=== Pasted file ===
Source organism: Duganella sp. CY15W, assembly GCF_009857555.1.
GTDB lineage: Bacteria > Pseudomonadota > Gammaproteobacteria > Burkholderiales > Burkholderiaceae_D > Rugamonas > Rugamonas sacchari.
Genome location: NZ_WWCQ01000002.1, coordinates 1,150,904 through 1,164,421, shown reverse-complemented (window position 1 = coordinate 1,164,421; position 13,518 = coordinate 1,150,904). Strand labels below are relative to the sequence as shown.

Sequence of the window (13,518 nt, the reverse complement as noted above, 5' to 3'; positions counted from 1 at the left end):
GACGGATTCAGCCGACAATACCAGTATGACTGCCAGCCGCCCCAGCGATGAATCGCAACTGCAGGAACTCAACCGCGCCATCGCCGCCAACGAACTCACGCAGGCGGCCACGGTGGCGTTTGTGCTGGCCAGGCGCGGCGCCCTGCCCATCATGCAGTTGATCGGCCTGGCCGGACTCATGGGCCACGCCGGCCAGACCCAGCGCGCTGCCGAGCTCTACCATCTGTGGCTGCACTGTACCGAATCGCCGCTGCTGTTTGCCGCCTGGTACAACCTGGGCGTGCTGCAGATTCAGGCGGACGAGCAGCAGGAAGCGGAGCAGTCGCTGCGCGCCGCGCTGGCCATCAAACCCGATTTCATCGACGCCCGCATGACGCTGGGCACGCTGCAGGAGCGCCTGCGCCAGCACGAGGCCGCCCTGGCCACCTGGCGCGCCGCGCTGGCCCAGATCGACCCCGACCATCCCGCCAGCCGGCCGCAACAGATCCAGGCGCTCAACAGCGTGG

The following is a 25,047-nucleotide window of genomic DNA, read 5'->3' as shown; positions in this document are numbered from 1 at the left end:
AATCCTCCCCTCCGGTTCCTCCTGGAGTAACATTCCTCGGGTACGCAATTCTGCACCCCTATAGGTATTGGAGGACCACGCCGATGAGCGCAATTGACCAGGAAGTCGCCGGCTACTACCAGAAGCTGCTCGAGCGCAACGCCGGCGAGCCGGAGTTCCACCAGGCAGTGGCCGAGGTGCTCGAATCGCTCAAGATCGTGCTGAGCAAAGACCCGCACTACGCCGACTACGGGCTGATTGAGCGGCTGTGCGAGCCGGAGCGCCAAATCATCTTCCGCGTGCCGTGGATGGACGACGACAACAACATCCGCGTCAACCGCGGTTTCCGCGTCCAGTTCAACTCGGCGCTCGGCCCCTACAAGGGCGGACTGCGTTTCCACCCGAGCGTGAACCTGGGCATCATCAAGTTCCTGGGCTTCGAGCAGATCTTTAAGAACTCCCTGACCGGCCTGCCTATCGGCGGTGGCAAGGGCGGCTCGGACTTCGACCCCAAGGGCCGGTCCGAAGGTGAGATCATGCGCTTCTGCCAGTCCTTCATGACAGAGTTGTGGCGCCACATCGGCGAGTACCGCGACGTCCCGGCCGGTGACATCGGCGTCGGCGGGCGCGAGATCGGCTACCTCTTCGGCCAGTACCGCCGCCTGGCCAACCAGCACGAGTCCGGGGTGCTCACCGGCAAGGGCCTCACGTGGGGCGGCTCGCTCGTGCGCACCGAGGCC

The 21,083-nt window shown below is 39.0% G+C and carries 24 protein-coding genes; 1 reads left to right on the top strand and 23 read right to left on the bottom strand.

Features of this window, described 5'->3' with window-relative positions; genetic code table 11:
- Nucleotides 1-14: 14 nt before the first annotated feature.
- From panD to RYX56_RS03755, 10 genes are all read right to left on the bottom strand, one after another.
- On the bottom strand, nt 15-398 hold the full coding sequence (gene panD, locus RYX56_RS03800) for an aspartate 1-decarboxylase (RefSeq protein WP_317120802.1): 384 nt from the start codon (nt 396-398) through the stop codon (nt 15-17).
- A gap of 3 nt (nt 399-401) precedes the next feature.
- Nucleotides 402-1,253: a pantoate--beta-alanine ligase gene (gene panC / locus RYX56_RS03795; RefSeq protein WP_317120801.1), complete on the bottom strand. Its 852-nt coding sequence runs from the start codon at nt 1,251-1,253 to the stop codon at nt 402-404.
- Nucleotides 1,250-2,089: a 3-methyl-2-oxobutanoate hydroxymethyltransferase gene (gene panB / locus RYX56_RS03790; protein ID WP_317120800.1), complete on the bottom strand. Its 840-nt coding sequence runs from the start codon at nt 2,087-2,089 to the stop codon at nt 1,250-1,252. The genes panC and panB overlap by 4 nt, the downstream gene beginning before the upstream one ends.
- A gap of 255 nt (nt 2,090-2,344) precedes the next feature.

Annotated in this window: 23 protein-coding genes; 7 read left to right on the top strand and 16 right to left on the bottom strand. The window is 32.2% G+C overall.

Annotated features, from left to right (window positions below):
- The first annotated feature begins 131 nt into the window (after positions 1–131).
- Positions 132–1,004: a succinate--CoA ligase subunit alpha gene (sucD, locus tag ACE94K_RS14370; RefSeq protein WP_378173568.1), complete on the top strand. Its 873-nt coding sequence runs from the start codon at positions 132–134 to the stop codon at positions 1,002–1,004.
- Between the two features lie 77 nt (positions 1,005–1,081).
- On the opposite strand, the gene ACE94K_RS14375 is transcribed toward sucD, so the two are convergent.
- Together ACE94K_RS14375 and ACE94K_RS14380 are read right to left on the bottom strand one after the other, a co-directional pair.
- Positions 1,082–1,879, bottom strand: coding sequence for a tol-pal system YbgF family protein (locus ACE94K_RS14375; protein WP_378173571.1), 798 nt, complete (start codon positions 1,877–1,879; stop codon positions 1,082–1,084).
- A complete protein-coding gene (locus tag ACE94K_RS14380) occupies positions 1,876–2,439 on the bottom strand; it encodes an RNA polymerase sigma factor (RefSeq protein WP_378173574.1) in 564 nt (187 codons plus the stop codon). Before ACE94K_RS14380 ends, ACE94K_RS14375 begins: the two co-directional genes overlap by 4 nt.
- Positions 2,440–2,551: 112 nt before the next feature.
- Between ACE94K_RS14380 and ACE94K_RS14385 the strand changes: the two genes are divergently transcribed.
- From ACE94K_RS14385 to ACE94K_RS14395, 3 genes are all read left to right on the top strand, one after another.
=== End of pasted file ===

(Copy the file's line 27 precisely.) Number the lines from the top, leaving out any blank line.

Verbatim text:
- Between ACE94K_RS14380 and ACE94K_RS14385 the strand changes: the two genes are divergently transcribed.